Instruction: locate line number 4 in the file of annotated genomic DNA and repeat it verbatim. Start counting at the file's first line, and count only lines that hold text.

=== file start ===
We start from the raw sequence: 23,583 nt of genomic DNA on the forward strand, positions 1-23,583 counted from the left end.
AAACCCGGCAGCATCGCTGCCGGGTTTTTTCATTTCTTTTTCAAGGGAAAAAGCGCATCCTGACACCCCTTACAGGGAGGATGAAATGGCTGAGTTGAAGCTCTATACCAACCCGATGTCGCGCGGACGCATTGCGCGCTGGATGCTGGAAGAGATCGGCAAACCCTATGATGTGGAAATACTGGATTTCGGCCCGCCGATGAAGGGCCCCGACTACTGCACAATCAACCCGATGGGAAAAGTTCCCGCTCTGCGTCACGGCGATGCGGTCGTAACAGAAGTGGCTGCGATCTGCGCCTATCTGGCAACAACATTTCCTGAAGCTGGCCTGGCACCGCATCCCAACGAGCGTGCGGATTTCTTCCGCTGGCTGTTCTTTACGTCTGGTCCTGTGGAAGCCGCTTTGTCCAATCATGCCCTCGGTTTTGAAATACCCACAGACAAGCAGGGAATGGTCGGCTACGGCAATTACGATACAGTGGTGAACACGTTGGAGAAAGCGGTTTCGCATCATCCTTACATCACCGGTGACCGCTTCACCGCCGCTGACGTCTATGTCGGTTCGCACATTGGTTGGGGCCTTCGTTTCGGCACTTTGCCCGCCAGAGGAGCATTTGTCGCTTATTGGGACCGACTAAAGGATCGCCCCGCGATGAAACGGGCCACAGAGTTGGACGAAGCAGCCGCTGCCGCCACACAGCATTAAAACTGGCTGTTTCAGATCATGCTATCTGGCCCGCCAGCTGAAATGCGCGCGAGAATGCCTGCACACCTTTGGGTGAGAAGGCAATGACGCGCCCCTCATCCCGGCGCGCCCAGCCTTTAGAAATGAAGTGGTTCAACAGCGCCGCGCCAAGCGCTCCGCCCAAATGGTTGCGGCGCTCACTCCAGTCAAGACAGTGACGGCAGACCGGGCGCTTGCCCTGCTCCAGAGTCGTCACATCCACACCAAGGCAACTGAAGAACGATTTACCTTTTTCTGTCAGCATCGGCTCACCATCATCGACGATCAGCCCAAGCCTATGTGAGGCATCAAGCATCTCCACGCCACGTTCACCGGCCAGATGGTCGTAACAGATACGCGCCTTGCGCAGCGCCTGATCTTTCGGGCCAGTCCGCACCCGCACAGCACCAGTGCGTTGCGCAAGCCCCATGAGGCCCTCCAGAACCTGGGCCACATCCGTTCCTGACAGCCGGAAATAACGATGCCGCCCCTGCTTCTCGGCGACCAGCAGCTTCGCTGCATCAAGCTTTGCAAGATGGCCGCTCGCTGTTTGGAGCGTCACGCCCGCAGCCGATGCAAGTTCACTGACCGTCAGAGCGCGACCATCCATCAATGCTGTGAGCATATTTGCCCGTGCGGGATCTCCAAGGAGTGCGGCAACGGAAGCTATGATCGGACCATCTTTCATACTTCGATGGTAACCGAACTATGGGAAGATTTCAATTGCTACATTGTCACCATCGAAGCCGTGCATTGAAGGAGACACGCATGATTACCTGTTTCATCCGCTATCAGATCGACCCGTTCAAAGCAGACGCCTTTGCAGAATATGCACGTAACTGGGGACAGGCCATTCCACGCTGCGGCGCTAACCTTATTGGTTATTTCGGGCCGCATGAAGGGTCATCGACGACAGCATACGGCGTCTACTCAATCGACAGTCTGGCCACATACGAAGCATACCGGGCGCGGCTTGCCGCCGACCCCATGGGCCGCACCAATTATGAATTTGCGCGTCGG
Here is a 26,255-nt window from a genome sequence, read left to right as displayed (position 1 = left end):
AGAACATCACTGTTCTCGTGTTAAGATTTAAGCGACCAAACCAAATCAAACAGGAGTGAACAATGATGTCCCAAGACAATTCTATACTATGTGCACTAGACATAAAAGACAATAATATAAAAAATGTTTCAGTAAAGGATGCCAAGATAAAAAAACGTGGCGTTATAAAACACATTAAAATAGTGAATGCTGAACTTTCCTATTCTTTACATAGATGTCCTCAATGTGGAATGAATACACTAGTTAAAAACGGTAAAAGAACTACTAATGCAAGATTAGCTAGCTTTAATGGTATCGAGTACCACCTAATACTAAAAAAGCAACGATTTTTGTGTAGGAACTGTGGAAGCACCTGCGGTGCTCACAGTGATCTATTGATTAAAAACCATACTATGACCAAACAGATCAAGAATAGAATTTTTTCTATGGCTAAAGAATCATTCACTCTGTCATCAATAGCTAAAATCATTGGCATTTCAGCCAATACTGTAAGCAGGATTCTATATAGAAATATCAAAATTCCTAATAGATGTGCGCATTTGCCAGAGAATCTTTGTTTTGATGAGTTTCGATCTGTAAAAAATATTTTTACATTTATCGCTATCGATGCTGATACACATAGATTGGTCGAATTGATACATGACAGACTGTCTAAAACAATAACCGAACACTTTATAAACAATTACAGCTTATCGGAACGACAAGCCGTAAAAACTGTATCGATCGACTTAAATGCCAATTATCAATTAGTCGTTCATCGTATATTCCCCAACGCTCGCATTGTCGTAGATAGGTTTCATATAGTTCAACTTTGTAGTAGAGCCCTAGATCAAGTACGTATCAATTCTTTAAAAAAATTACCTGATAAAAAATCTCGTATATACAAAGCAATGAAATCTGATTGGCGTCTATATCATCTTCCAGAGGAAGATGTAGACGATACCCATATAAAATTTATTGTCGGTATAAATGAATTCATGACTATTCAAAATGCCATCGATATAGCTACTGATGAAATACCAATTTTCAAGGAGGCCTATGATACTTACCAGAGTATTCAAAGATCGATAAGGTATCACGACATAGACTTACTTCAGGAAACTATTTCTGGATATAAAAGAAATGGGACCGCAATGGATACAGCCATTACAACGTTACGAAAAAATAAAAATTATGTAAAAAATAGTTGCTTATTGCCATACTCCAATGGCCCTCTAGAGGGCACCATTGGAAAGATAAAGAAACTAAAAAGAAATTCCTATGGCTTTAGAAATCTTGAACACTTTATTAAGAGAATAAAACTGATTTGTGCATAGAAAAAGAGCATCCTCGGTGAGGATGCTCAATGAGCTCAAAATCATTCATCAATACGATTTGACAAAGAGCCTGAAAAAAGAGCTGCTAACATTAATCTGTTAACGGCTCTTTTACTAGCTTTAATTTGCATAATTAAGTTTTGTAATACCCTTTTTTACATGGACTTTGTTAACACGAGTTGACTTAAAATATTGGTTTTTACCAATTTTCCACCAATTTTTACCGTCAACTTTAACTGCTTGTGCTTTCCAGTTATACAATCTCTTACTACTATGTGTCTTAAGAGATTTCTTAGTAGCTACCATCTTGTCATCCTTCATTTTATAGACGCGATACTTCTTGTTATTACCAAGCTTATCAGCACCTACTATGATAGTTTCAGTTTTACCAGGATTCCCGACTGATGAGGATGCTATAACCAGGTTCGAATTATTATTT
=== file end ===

AGAACATCACTGTTCTCGTGTTAAGATTTAAGCGACCAAACCAAATCAAACAGGAGTGAACAATGATGTCCCAAGACAATTCTATACTATGTGCACTAGACATAAAAGACAATAATATAAAAAATGTTTCAGTAAAGGATGCCAAGATAAAAAAACGTGGCGTTATAAAACACATTAAAATAGTGAATGCTGAACTTTCCTATTCTTTACATAGATGTCCTCAATGTGGAATGAATACACTAGTTAAAAACGGTAAAAGAACTACTAATGCAAGATTAGCTAGCTTTAATGGTATCGAGTACCACCTAATACTAAAAAAGCAACGATTTTTGTGTAGGAACTGTGGAAGCACCTGCGGTGCTCACAGTGATCTATTGATTAAAAACCATACTATGACCAAACAGATCAAGAATAGAATTTTTTCTATGGCTAAAGAATCATTCACTCTGTCATCAATAGCTAAAATCATTGGCATTTCAGCCAATACTGTAAGCAGGATTCTATATAGAAATATCAAAATTCCTAATAGATGTGCGCATTTGCCAGAGAATCTTTGTTTTGATGAGTTTCGATCTGTAAAAAATATTTTTACATTTATCGCTATCGATGCTGATACACATAGATTGGTCGAATTGATACATGACAGACTGTCTAAAACAATAACCGAACACTTTATAAACAATTACAGCTTATCGGAACGACAAGCCGTAAAAACTGTATCGATCGACTTAAATGCCAATTATCAATTAGTCGTTCATCGTATATTCCCCAACGCTCGCATTGTCGTAGATAGGTTTCATATAGTTCAACTTTGTAGTAGAGCCCTAGATCAAGTACGTATCAATTCTTTAAAAAAATTACCTGATAAAAAATCTCGTATATACAAAGCAATGAAATCTGATTGGCGTCTATATCATCTTCCAGAGGAAGATGTAGACGATACCCATATAAAATTTATTGTCGGTATAAATGAATTCATGACTATTCAAAATGCCATCGATATAGCTACTGATGAAATACCAATTTTCAAGGAGGCCTATGATACTTACCAGAGTATTCAAAGATCGATAAGGTATCACGACATAGACTTACTTCAGGAAACTATTTCTGGATATAAAAGAAATGGGACCGCAATGGATACAGCCATTACAACGTTACGAAAAAATAAAAATTATGTAAAAAATAGTTGCTTATTGCCATACTCCAATGGCCCTCTAGAGGGCACCATTGGAAAGATAAAGAAACTAAAAAGAAATTCCTATGGCTTTAGAAATCTTGAACACTTTATTAAGAGAATAAAACTGATTTGTGCATAGAAAAAGAGCATCCTCGGTGAGGATGCTCAATGAGCTCAAAATCATTCATCAATACGATTTGACAAAGAGCCTGAAAAAAGAGCTGCTAACATTAATCTGTTAACGGCTCTTTTACTAGCTTTAATTTGCATAATTAAGTTTTGTAATACCCTTTTTTACATGGACTTTGTTAACACGAGTTGACTTAAAATATTGGTTTTTACCAATTTTCCACCAATTTTTACCGTCAACTTTAACTGCTTGTGCTTTCCAGTTATACAATCTCTTACTACTATGTGTCTTAAGAGATTTCTTAGTAGCTACCATCTTGTCATCCTTCATTTTATAGACGCGATACTTCTTGTTATTACCAAGCTTATCAGCACCTACTATGATAGTTTCAGTTTTACCAGGATTCCCGACTGATGAGGATGCTATAACCAGGTTCGAATTATTATTT